In the face of imminent danger, our bones release a hormone essential to our survival

une hormone liberee os
December 28, 2020

nbc news

Scientists already knew that in case of danger, humans and animals have the reflex of “fight or flight”, motivated by hormones released by the adrenal glands and by nerve pathways directly connected to the brain. But our bones would also have this ability.

Osteocalcin

During a study published in Cell Metabolism On Thursday, September 12, 2019, researchers at Columbia University and Melbourne discovered that bones also release a hormone when faced with imminent danger. This hormone released by the bones is called osteocalcin. Gerard Karsenty, a researcher at Columbia University, and his colleagues found that this hormone helps coordinate our fight-or-flight response.

You should know that in the face of a sudden threat, our heart and respiratory rates, blood pressure, blood sugar and even our body temperature increase to prepare our muscles to fight or flee. The researchers observed that osteocalcin blood levels increased rapidly in humans during stressful speaking, but also in mice and rats when the latter were attached, had received electric shocks or were exposed to water. smell of fox urine.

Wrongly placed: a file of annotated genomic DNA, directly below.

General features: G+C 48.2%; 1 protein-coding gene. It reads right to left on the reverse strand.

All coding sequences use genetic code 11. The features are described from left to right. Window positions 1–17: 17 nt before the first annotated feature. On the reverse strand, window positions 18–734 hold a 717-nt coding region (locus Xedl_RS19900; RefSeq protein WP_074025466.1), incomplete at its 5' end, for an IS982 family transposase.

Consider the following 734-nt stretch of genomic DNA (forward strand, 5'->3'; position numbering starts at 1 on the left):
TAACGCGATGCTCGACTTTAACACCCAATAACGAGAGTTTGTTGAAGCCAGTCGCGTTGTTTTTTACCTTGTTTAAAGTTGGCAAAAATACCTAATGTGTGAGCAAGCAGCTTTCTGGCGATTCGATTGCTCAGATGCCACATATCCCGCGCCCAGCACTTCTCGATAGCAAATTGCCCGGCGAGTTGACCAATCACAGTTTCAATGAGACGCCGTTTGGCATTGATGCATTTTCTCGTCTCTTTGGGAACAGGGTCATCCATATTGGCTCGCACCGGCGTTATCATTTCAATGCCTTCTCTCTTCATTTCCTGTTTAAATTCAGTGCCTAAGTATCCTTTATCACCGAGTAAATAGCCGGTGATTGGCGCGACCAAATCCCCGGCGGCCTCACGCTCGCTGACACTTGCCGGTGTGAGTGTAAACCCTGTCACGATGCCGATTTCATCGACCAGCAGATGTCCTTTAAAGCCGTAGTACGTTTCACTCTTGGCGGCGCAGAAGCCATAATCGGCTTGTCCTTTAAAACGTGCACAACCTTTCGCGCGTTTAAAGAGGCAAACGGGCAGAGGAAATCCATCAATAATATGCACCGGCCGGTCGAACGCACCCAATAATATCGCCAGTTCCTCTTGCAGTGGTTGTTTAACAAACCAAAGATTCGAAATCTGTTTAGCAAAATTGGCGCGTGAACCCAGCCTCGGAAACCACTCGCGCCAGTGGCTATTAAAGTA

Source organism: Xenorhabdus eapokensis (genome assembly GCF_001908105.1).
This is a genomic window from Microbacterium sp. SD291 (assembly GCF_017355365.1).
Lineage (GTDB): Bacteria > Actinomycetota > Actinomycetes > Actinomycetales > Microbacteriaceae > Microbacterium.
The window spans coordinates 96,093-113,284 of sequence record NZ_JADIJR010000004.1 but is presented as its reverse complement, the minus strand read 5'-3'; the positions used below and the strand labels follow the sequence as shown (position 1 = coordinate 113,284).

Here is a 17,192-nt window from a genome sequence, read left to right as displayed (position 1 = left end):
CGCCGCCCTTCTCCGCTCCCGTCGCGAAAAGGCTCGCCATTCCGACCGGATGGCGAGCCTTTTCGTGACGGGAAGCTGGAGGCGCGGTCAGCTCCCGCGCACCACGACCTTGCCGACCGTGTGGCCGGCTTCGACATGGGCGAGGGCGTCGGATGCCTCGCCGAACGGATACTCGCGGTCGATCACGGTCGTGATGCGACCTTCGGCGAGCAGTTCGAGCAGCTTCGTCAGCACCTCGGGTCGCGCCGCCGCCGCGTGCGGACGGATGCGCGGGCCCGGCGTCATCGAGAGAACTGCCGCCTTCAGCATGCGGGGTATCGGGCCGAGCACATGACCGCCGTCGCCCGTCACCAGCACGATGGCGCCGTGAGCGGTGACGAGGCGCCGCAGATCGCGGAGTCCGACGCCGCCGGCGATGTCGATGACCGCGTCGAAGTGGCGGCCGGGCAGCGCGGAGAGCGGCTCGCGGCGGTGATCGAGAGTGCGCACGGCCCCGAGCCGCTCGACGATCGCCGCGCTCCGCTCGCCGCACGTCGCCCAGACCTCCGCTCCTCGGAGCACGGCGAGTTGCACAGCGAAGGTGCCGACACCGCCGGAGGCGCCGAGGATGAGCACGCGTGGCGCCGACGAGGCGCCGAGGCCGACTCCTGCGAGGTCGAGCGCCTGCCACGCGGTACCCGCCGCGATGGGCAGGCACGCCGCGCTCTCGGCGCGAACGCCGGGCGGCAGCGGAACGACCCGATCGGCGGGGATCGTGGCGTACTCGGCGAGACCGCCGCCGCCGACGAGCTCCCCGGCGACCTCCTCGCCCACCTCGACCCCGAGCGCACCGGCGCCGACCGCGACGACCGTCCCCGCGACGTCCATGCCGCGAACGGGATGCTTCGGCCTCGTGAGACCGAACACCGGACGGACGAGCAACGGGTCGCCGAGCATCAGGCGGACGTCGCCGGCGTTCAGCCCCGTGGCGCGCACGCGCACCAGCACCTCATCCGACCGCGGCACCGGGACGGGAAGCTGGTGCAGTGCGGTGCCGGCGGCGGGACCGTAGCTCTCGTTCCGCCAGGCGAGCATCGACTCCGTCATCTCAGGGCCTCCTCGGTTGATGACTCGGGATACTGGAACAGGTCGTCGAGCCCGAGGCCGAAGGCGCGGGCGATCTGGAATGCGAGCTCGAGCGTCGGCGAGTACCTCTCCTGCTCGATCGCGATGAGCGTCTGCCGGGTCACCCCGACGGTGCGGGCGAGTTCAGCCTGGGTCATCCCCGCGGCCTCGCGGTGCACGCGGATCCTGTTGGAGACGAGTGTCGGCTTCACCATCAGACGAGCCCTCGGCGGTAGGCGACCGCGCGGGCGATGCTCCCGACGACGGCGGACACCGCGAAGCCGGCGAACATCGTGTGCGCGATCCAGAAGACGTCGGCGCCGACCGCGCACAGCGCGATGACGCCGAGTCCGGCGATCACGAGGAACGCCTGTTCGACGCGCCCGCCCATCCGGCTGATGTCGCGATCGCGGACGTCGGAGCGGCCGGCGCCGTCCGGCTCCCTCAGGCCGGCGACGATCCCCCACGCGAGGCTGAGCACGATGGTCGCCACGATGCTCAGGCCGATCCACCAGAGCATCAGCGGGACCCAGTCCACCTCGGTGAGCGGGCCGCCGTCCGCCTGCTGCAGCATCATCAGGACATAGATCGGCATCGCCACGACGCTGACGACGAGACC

une hormone liberee os
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Our bones may have evolved to protect us from extreme danger

Other research on mice also found that this increase in osteocalcin levels caused the body’s resting and digestive functions to shut down in order to allow the body to prepare for fight or flight. These findings follow previous research by the group showing that bones release osteocalcin to help muscles burn calories during exercise, and that injections of this hormone in elderly mice rejuvenated their muscles.

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According to Karsenty, cited by New Scientist, these results suggest that we need to rethink the way we view our bones. If previously our skeleton seemed to us to be an essentially inert structure, this study reveals that our bones may have evolved to protect us from extreme danger by activating the fight-or-flight response, optimizing muscle function, providing the necessary structural framework for movement and flight and forming a protective cage around our organs. Our body has different ways of preparing us to face danger.

However, scientists wonder why the body has three pathways through which the flight or fight option is activated: through the bones, the direct nerve pathways, and the adrenal glands.

According to Robin McAllen of the University of Melbourne, this may be to prevent one of the pathways from malfunctioning. It turns out that this flight or fight reaction always kicks in, even in people with defective adrenal glands and in mice without adrenal glands.

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